If the goal is to destroy a country totally, then any of these weapons may be used.  As global oil supplies decline, the need for the industrial infrastructure that the industrial world has developed with oil and to use oil also correspondingly declines.  Hence, if a country’s population is attacked, it does not matter whether its industrial infrastructure is destroyed also – except for its oil infrastructure, if it is an oil-producing state.  In attacking countries that have oil, however, it is desired to keep the oil extraction infrastructure intact, so the US may resort to biological and chemical warfare in order to annihilate the population and leave the oil infrastructure intact.

 

The really interesting aspect of the development of a global economic system for exploiting and distributing oil (and other commodities) is that the US normally does not need to invade a country, take it over, and physically control the production of oil and delivery of it to the US.  Instead, the economic system does this, all automatically.  Economics is the great controller (and executioner) of human society.  All the US has to do is to ensure that the global economic system (the New World Order, global synarchism) continues to function.  This is easy to do, because economics has an irresistible appeal to greed – it promises a better life and the opportunity to accumulate wealth to everyone.  The US has in fact been doing this very well in the past, and it will continue to do so (ostensibly working through international organizations such as the World Bank and the United Nations).  It will, in the future, generally perform a policing function to maintain the global economic system; it will not operate as a central authority to decide who gets the diminishing oil supply (the world market will do that).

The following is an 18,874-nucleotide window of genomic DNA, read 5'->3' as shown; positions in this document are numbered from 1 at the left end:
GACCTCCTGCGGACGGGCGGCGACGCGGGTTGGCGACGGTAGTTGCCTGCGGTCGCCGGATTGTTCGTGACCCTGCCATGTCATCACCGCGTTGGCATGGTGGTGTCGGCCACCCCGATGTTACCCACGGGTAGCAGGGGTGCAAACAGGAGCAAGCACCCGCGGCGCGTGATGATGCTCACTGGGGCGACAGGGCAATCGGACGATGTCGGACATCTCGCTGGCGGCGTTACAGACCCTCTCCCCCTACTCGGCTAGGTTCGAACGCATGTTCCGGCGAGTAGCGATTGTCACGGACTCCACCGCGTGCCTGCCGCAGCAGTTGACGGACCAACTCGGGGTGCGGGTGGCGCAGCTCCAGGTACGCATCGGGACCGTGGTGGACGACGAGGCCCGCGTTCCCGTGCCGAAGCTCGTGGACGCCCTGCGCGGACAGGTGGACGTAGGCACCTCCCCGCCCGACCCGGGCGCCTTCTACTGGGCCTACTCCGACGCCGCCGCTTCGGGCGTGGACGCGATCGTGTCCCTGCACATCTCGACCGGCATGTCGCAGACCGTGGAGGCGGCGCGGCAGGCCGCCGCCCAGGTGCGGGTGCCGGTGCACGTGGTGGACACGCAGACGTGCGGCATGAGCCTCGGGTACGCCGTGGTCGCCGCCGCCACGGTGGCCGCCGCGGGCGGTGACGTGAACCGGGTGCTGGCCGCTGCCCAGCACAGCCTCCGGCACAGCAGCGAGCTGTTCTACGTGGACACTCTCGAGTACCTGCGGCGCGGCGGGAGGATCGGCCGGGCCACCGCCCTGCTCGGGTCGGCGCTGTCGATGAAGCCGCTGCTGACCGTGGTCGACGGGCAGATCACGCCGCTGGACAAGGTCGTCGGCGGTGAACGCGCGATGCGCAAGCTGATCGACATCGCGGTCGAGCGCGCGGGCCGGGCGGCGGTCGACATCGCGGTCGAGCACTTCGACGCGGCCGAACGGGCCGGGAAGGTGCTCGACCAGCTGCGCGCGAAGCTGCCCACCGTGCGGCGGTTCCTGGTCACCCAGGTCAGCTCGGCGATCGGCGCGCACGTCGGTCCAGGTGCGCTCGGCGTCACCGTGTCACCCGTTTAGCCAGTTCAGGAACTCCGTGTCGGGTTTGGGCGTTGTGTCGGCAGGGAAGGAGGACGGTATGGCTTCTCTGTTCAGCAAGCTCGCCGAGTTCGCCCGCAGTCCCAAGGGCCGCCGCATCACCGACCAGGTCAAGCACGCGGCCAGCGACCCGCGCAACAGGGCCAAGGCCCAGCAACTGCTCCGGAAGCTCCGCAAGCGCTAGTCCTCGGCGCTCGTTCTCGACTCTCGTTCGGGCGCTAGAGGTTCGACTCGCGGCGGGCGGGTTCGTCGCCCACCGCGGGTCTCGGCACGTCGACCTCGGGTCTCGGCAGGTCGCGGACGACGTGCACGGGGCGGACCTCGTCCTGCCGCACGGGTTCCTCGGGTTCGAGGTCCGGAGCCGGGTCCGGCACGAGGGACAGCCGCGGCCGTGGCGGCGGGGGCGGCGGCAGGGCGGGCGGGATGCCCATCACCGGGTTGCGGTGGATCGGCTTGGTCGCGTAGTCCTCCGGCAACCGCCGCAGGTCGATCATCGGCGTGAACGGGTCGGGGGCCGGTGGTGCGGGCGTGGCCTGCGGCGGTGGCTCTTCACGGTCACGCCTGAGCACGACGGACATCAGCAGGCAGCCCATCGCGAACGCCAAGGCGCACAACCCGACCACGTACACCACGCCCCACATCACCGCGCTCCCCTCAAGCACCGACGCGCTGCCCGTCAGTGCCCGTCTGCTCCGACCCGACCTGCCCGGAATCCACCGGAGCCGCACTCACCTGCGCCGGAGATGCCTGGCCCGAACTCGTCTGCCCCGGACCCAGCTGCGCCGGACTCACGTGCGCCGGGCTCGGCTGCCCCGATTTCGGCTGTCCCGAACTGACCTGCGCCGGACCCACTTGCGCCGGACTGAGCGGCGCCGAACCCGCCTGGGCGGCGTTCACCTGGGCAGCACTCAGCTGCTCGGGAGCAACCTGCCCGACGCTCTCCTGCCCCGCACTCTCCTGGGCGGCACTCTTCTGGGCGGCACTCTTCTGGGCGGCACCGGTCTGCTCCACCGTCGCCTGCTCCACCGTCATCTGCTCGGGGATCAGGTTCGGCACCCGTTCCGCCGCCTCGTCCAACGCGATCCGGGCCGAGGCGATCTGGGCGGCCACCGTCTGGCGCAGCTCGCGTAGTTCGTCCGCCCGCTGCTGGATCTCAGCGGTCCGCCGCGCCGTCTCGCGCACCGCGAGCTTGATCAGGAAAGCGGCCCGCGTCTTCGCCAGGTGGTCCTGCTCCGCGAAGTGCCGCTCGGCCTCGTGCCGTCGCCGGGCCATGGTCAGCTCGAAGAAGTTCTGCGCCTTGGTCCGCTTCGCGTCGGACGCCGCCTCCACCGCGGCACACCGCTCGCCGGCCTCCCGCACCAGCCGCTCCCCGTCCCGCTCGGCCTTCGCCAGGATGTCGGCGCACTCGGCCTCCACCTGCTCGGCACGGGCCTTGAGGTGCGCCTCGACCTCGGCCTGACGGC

As noted, very soon there will be a decline in global oil production.  It is not possible to increase the global oil supply (conversion of coal or shale oil to oil is not efficient; production of ethanol from plants reduces the global food supply and accelerates starvation of the world’s poor).  The US and the rest of the West do not mind if the supply is “tight,” because then the price of everything goes up, poor and middle-class people work harder and become more desperate, and the wealthy become much wealthier.  The global economic empire generates more wealth when oil sells for USD70 a barrel than when it sells for ten cents a barrel (as in the 1930s).